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Air Search Goes into Fourth Day for Missing Pilot

The search for David McRae and his downed aircraft is due to resume for a fourth day. Image-Flickr

The search for David McRae and his downed aircraft is due to resume for a fourth day. Image-Flickr

A third day of searching for a missing pilot, identified as 55-year-old David McRae, who was en route from Lake Hood to the Lake Clark Lodge on Friday, ended without success on Sunday.

McRae, the nephew of former Alaska First Lady Bella Hammond and her husband, late Governor Jay Hammond, was on his way to the lodge with a load of fuel.

The Alaska Air National Guard initiated their search for the missing aircraft at 10:25 pm on Friday night after the Alaska Rescue Coordination Center picked up a 406 beacon activation earlier in the evening. But, poor weather conditions and poor visibility hindered search efforts.

Although RCC received indications of a beacon activation at 6:30 pm, that beacon did not immediately transmit coordinates of the aircraft in distress. It wasn’t until controllers were able to make contact with family at the lodge that they were able to zero in on the possible location. At 7:30 pm, the beacon began transmitting a general location.

Controllers with RCC were able to refine the crash site location to a 10-25 mile radius within the Lake Clark National Park. As the probable crash site was within the National Park Service’s area of responsibility, NPS was contacted and when asked, they accepted assistance in the search.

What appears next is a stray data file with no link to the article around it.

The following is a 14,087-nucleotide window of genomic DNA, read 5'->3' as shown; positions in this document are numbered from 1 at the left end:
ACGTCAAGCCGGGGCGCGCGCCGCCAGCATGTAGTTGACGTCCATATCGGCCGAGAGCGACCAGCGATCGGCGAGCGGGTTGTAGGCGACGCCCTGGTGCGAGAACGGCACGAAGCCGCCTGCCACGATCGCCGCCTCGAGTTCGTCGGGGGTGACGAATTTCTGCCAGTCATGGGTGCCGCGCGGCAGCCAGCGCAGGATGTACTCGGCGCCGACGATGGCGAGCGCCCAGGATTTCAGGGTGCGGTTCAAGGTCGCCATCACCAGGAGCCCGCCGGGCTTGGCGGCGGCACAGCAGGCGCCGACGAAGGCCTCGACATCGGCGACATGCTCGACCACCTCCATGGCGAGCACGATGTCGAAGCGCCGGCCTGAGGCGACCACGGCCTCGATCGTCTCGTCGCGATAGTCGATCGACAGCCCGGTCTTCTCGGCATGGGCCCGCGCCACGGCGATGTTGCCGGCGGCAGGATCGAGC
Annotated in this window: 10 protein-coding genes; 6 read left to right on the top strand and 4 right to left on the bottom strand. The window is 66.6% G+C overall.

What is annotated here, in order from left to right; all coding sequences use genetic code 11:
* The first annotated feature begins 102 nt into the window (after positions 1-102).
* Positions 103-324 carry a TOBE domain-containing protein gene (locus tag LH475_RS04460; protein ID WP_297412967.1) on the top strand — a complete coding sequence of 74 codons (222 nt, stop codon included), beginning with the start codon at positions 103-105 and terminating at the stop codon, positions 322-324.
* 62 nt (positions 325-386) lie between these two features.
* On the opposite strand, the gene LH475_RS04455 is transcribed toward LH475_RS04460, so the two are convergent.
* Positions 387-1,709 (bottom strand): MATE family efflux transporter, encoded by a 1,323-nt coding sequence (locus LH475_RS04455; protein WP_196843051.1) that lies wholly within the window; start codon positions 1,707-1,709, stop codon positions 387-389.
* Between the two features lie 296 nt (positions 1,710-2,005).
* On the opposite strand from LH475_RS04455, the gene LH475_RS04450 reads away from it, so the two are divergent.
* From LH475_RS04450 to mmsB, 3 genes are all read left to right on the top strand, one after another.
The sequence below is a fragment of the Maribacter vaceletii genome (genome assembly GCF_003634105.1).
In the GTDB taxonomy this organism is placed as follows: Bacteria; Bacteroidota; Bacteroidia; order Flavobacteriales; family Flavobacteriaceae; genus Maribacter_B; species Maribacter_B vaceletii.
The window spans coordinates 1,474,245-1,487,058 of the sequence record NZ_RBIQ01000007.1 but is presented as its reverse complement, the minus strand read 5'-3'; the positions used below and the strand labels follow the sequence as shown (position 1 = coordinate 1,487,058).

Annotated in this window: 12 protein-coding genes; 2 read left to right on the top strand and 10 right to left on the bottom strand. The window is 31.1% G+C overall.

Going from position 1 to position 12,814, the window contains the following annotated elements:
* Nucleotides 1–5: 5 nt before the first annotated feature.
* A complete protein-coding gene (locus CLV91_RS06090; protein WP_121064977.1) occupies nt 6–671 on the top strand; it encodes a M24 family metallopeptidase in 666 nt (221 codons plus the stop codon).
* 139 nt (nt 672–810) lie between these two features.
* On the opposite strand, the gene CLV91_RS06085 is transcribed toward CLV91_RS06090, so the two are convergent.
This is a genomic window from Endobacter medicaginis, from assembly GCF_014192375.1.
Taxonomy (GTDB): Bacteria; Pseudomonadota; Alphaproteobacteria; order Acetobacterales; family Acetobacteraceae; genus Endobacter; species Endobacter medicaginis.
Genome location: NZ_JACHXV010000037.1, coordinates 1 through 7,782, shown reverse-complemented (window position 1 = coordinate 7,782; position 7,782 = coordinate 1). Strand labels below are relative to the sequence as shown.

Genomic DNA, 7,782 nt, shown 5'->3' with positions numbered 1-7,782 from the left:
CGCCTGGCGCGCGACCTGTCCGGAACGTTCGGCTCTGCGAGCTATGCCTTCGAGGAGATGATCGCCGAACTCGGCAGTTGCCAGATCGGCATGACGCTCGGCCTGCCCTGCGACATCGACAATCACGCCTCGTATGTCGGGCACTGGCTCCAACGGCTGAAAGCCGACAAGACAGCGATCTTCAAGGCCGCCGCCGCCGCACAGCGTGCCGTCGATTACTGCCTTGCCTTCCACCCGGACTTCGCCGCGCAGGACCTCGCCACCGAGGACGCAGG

At 10:25 pm, a HH-60 Pave Hawk helicopter with the Alaska Air National Guard’s 210 Rescue Squadron  departed JBER and headed towards Merrill Pass 90 miles to the west of Anchorage. But, despite making two efforts to reached the area, poor weather and visibility forced the chopper to return to JBER.

The Pave Hawk resumed the search Saturday morning, but poor weather and rugged terrain continued to hinder the search. The high elevation mountain peaks in the area were often concealed in cloud cover.

An HC-130 King aircraft from the 211th Rescue Squadron departed JBER at 1 pm on Saturday, flew to the search site, where they refueled the Pave Hawk, before joining in the search. The search continued until 6:30 pm until weather conditions worsened forcing the aircraft to once again return to JBER without success.

Low clouds and fog persisted in the search area on Sunday, further hampering search efforts.

Efforts to locate McRae and his downed aircraft are set to resume this morning.